Whenever your blood pressure drops to low levels while you’re battling infection, you’re in a condition known as ‘septic shock’. Generally, infections are due to various types of bacteria and/or viruses. However, viruses rarely cause infections. In the initial stages of infection, there is a link with sepsis. A person with sepsis will feel weak, may experience chills, heavy laborious breathing, or rapid heartbeat. If left untreated the toxins, left behind by bacteria, begin attacking your small blood vessels. That causes the blood vessels to leak fluid out into the tissues surrounding them. Consequently, this can seriously affect how effectively the heart pumps blood to the organs (brain, liver, kidneys, etc.).
Swelling can lead to organ damage. Furthermore, blood clots while you’re in a septic state which will decrease the blood flow to your organs, starving them of oxygen. Your organs can actually fail in more serious cases. Infection may also result in a decrease in your blood pressure which can be deadly. This condition is ‘septic shock’.
People who have weak immune systems are at higher risk of developing septic shock. The list includes –
1. New-Born Babies
2. The Elderly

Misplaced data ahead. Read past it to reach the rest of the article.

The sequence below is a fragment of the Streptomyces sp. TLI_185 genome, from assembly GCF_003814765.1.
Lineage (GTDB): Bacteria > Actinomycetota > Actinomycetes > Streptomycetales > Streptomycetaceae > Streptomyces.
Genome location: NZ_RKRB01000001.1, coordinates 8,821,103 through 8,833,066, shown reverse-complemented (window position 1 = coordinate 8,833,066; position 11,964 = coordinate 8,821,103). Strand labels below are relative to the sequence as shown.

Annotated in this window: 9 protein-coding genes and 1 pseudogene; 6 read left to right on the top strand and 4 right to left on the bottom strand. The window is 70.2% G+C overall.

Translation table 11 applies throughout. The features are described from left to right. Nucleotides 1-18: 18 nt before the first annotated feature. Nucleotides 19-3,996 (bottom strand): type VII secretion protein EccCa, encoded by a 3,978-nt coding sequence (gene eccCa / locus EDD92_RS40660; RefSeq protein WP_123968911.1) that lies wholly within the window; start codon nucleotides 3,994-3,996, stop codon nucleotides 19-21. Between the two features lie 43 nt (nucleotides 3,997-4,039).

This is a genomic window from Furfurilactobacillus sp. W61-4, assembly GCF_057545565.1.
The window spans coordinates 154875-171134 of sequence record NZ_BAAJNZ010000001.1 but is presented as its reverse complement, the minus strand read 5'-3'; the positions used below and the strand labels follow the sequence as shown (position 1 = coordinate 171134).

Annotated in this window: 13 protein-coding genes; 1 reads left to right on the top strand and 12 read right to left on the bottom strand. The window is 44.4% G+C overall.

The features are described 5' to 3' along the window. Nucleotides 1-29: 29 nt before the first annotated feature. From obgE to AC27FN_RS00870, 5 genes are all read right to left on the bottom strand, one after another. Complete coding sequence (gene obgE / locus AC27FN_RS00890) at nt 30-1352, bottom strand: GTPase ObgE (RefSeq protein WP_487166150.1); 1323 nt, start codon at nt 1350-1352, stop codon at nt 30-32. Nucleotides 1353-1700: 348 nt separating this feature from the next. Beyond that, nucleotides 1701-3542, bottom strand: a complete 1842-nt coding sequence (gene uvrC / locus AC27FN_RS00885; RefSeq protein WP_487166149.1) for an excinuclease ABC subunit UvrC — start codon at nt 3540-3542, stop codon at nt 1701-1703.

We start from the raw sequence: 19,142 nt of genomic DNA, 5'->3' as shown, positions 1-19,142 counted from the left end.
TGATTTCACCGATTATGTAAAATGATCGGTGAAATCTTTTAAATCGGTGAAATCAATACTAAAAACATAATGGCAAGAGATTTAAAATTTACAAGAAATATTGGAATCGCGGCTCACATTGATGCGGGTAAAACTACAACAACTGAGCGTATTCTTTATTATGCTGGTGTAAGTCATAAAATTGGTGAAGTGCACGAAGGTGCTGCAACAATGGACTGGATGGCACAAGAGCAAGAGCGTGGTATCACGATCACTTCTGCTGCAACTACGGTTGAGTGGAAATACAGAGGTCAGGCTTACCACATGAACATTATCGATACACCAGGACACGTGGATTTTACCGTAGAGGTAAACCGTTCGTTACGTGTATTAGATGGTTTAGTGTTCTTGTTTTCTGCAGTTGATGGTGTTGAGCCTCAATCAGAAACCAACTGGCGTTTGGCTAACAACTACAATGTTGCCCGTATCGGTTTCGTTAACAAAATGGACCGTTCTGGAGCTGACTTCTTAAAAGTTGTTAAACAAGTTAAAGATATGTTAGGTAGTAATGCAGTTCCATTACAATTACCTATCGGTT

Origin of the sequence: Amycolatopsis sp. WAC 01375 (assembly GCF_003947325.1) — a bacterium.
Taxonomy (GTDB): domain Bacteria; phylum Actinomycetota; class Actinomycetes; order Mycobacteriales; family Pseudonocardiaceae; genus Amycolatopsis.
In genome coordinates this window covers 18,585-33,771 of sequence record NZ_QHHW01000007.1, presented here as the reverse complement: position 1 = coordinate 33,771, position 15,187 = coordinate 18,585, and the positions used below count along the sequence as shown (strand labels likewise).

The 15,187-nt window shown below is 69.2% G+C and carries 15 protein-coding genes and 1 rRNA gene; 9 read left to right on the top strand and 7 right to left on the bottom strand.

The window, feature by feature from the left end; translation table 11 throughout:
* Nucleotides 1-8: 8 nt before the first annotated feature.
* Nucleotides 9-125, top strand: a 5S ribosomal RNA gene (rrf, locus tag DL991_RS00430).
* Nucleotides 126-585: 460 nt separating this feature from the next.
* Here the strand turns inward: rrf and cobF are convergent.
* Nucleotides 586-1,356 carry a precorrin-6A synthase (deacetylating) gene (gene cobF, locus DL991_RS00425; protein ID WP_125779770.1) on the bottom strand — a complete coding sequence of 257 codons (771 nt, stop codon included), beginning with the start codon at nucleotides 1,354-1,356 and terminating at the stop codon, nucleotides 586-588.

3. Pregnant Women
4 People With Long-Term Conditions like Kidney Failure, etc.
5. People With Lower Immune Systems due to HIV or Receiving Chemotherapy
Septic shock has several symptoms that can signal someone that this is what they’re going through.
- At first, nausea
- Cold, Clammy, and Pale Skin
- In addition, dizziness Upon Standing (due to low blood pressure)
- Lastly, diarrhea
Anytime the things listed above are happening to you or someone you know, it qualifies as a medical emergency, and an ambulance needs to be called immediately.
Treatment of septic shock
Anytime someone arrives at the emergency room in septic shock they are usually put into intensive care immediately. Generally, in intensive care, their organs can be monitored and the infection can be treated properly. In addition, in most all cases the treating of the infection will be started immediately. This type of treatment may include the following –
- At first, giving Fluids via IV
- Giving Antibiotics
- Medications Designed to Increase Blood Flow
- Lastly, utilizing Oxygen Therapy, and in certain cases, surgery may be necessary.
Your chance of survival from septic shock will depend on various factors. Furthermore, some of these factors are –
1. What Caused the Infection
2. How Quickly You Began Receiving Treatment
3. How Many Organs Failed Already
NOTE: Not beginning your treatment quickly enough can cause serious complications. Some examples of these complications are –
- Kidney Failure
- Abnormal Blood Clotting
- Respiratory Failure (the lungs are unable to take in sufficient oxygen)
- Lastly, heart Failure (the heart is unable to pump sufficient blood around your body)